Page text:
When we look back over the course of the past hundred years it becomes clear that the period 1948-1973 was a golden one for the "developed" countries. Seventy-five per cent of world economic production came from them and 80 per cent of manufactures were exported by them. This was the era of the greatest economic expansion of the century not only in terms of growth but also in terms of the decrease in unemployment: in the United States at its most impressive unemployment was at 2.93 per cent in 1953, in Western Europe the unemployment rate in the 1960s was 1.5 per cent and in Japan it was 1.3 per cent. Technological innovation was central to the advances brought about during this economic golden age.
Technical advance -- according to Eric Hobsbawm's The Age of Extremes -- had three significant impacts. First, it transformed everyday life in the affluent world: before 1945 most families in the "developed world" would not have had a refrigerator, a television, vinyl records, tape cassettes, transistor radios, digital watches, pocket calculators, video equipment or general access to the birth control pill. Second, disproportionately more money was now spent on research and development (R&D) than ever before, thus bolstering the dominance of the wealthy regions of the world over the poor. By the 1970s the affluent countries had over 1000 scientists and engineers for every million people in population while Pakistan averaged around 60 and Kenya around 30. Third, and most importantly for the period after the 1970s, the new technologies were capital-intensive and eventually labour-replacing: machines would build automobiles, computers would manage trains, and money would be deposited, invested and withdrawn without the intervention of tellers. The significance of technological progress was that employees in the rich countries -- other than scientists and engineers -- would eventually become more crucial to the success of the economy as consumers rather than as producers.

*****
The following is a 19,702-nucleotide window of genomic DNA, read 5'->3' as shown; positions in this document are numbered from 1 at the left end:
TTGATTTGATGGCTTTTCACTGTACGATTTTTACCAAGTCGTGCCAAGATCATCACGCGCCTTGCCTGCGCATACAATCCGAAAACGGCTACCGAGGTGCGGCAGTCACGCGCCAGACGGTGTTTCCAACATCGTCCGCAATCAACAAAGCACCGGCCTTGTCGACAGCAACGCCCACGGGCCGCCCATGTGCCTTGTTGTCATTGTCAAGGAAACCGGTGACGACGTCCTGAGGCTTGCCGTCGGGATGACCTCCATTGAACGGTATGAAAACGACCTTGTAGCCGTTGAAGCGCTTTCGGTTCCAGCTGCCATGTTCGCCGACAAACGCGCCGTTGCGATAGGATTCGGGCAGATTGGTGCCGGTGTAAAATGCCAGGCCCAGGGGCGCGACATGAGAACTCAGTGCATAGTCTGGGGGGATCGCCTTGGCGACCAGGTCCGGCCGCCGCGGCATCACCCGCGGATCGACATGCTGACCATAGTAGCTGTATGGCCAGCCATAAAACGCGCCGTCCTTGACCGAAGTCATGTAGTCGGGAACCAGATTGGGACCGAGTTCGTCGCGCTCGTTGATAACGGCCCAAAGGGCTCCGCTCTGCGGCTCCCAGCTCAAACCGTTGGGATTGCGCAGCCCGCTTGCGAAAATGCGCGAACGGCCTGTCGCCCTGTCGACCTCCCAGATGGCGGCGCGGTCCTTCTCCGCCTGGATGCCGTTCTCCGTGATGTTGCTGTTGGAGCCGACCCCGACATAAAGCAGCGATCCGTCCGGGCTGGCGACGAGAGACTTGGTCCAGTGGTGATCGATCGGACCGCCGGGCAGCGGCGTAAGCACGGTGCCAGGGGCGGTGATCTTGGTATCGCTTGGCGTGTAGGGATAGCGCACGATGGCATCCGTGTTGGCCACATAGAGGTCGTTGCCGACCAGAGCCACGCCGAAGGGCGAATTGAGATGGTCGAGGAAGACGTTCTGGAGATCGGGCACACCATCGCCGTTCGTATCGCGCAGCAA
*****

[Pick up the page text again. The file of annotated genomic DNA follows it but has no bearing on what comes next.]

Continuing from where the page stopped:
Technology's great leap forward -- and our deification of it -- continues unabated: it is now enabling some corporations to "in-source" production. Historically, technology facilitated companies' abilities, especially those from the United States, to "out-source" production, though not necessarily co-ordination, to other parts of the world thus substantially reducing the costs of labour. Today, because of computerization and other factors, some companies are choosing to return some of their manufacturing processes back to the United States. Tyler Cowen notes in the May/June 2012 issue of The American Interest that "in a manufacturing survey from November 2011, almost one-fifth of North American manufacturers claimed to have brought production back from a 'low-cost' country to North America." While it would be understandable for workers to stand up and cheer at the thought of companies returning to their country, their elation would be short-lived. Artificial intelligence and computing power are taking over manufacturing, thus transforming factories into quiet, empty spaces whose only sound is the hum of a machine.
The contemporary factory no longer needs many workers: labour costs, in manufacturing, have become much less significant than they once were because technical advance has made labourers much less significant. Companies are starting to return more of their production operations back to the United States and this will enable the country to recapture its standing as the world's most powerful economy. The increase in American productivity, exports and status will be wonderful news for investors, high-end workers and flag-manufacturers but it will mean little for today's unemployed or precariously employed human beings.
Thomas Ponniah was a Lecturer on Social Studies and Assistant Director of Studies at Harvard University from 2003-2011. He remains an affiliate of Harvard's David Rockefeller Center for Latin American Studies and an Associate of the Department of African and African-American Studies.
Photo: Ed Burtynsky/TED Conference/Flickr
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